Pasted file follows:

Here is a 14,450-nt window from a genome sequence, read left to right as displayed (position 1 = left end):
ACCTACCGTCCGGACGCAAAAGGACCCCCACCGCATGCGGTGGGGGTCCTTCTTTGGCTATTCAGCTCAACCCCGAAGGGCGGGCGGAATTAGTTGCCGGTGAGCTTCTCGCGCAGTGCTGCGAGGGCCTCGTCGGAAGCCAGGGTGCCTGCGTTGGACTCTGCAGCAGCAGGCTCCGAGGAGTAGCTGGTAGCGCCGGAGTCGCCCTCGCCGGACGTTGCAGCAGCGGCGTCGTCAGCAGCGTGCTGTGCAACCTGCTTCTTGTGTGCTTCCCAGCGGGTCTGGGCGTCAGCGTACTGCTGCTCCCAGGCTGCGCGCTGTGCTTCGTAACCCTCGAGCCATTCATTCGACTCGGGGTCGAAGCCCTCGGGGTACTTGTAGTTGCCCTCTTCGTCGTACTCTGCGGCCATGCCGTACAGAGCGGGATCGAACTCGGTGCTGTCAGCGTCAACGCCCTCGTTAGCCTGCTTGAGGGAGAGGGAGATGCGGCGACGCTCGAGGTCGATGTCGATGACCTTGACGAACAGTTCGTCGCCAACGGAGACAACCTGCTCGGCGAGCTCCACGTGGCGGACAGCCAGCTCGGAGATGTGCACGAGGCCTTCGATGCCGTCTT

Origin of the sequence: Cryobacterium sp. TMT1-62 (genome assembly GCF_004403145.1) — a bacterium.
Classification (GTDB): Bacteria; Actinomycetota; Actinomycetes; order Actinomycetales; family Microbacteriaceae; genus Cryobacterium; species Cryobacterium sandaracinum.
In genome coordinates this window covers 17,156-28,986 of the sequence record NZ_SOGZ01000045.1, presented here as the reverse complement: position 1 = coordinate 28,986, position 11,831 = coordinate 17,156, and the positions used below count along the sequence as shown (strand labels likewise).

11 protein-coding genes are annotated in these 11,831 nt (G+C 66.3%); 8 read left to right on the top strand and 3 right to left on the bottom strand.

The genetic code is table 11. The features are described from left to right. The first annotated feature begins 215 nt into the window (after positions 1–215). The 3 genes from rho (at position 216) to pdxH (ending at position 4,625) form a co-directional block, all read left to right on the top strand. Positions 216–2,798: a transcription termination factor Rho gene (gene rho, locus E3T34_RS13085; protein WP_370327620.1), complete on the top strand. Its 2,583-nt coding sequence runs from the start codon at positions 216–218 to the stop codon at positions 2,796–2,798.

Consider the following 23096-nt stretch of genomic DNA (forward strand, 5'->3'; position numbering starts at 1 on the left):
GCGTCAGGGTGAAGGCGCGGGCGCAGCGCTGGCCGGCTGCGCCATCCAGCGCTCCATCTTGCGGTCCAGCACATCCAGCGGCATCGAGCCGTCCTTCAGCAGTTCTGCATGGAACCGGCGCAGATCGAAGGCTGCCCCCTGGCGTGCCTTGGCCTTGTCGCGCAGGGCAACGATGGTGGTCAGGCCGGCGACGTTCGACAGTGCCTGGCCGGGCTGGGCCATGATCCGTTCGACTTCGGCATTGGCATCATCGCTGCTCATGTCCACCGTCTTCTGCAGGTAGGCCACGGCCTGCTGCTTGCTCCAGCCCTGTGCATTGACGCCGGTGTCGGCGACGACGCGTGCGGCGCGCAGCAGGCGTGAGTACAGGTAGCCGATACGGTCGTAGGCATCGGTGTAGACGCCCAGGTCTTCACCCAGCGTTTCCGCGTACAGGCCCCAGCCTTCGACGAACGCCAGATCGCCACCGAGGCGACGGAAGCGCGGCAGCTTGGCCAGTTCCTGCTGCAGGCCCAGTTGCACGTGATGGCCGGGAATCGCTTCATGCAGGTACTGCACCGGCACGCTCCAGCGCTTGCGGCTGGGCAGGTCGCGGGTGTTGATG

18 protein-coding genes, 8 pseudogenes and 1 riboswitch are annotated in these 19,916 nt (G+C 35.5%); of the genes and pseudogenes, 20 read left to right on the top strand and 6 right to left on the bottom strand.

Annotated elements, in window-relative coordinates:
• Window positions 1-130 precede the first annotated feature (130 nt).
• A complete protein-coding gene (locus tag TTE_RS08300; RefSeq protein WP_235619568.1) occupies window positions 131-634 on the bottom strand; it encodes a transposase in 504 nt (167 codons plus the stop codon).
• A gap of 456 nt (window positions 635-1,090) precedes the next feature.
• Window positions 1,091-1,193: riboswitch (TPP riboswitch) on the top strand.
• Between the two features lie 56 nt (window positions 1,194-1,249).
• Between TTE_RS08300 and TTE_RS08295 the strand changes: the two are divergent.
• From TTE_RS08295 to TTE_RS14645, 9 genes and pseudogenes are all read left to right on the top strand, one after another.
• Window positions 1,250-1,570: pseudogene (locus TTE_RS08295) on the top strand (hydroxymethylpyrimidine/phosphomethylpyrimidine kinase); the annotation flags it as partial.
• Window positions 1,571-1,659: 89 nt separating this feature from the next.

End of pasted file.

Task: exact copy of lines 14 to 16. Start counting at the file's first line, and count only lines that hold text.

• A gap of 456 nt (window positions 635-1,090) precedes the next feature.
• Window positions 1,091-1,193: riboswitch (TPP riboswitch) on the top strand.
• Between the two features lie 56 nt (window positions 1,194-1,249).